Potentiating the effects of radiotherapy in rectal cancer: the role of aspirin, statins and metformin as adjuncts to therapy, 2017
Biochim Biophys Acta. 2010 Jan 4. [Epub ahead of print]
Statin-triggered cell death in primary human lung mesenchymal cells involves p53-PUMA and release of Smac and Omi but not cytochrome c.
Ghavami S, Mutawe MM, Hauff K, Stelmack GL, Schaafsma D, Sharma P, McNeill KD, Hynes T, Kung SK, Unruh H, Klonisch T, Hatch GM, Los M, Halayko AJ.
Department of Physiology, University of Manitoba, Winnipeg, MB, Canada; National Training Program in Allergy and Asthma, University of Manitoba, Winnipeg, MB, Canada; Biology of Breathing Group, Manitoba Institute of Child Health, Winnipeg, MB, Canada.
Statins inhibit 3-hydroxy-3-methyl-glutarylcoenzyme CoA (HMG-CoA) reductase, the proximal enzyme for cholesterol biosynthesis. They exhibit pleiotropic effects and are linked to health benefits for diseases including cancer and lung disease. Understanding their mechanism of action could point to new therapies, thus we investigated the response of primary cultured human airway mesenchymal cells, which play an effector role in asthma and chronic obstructive lung disease (COPD), to simvastatin exposure. Simvastatin induced apoptosis involving caspase-9, -3 and -7, but not caspase-8 in airway smooth muscle cells and fibroblasts. HMG-CoA inhibition did not alter cellular cholesterol content but did abrogate de novo cholesterol synthesis. Pro-apoptotic effects were prevented by exogenous mevalonate, geranylgeranyl pyrophosphate and farnesyl pyrophosphate, downstream products of HMG-CoA. Simvastatin increased expression of Bax, oligomerization of Bax and Bak, and expression of BH3-only p53-dependent genes, PUMA and NOXA. Inhibition of p53 and silencing of p53 unregulated modulator of apoptosis (PUMA) expression partly counteracted simvastatin-induced cell death, suggesting a role for p53-independent mechanisms. Simvastatin did not induce mitochondrial release of cytochrome c, but did promote release of inhibitor of apoptosis (IAP) proteins, Smac and Omi. Simvastatin also inhibited mitochondrial fission with the loss of mitochondrial Drp1, an essential component of mitochondrial fission machinery. Thus, simvastatin activates novel apoptosis pathways in lung mesenchymal cells involving p53, IAP inhibitor release, and disruption of mitochondrial fission. Copyright © 2009 Elsevier B.V. All rights reserved.
Statins Reduce the Risk of Lung Cancer in Humans. A Large Case-Control Study of US Veterans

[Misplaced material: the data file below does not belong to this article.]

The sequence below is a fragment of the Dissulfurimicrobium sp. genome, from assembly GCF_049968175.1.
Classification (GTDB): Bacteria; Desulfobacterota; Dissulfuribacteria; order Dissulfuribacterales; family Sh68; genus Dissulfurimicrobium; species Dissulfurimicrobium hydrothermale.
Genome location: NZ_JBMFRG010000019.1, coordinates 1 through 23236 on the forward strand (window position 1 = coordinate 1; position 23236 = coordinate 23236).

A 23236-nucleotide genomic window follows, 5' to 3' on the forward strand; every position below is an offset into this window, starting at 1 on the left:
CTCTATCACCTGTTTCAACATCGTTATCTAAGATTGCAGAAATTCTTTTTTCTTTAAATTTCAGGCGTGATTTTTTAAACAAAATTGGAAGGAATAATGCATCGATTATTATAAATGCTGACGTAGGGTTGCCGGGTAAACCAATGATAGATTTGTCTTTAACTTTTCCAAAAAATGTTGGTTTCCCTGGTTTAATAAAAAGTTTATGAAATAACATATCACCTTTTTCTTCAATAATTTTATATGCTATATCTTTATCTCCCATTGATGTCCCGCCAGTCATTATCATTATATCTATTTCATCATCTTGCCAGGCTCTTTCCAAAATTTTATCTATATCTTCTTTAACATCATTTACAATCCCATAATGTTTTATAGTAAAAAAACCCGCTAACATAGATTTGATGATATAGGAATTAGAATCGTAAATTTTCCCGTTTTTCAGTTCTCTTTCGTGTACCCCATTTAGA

Vikas Khurana, MD; Hanmanth R. Bejjanki, MD; Gloria Caldito, PhD; and
Michael W. Owens, MD
Background: Statins are commonly used cholesterol-lowering agents that are noted to suppress
tumor cell growth in several in vitro and animal models.
Methods: We studied the association of lung cancer and the use of statins in patients enrolled in the Veterans Affairs (VA) Health Care System. A retrospective case-control study nested in a
cohort study was conducted using prospectively collected data from the Veterans Integrated
Service Networks 16 VA database from 1998 to 2004. We analyzed data on 483,733 patients from eight states located in south central United States. The primary variables of interest were lung cancer and the use of statins prior to the diagnosis of lung cancer. Multiple logistic regression analysis was done to adjust for covariates including age, sex, body mass index, smoking, diabetes, and race. Statistical software was used for statistical computing.
Results: Of the 483,733 patients in the study, 163,662 patients (33.8%) were receiving statins and 7,280 patients (1.5%) had a primary diagnosis of lung cancer. Statin use > 6 months was
associated with a risk reduction of lung cancer of 55% (adjusted odds ratio, 0.45; 95% confidence interval, 0.42 to 0.48; p < 0.01). Furthermore, the protective effect of statin was seen across different age and racial groups and was irrespective of the presence of diabetes, smoking, or alcohol use.
Conclusions: Statins appear to be protective against the development of lung cancer, and further studies need to be done to define the clinical utility of statins as chemo protective agents.
(Chest. 2007; 131: 1282-8)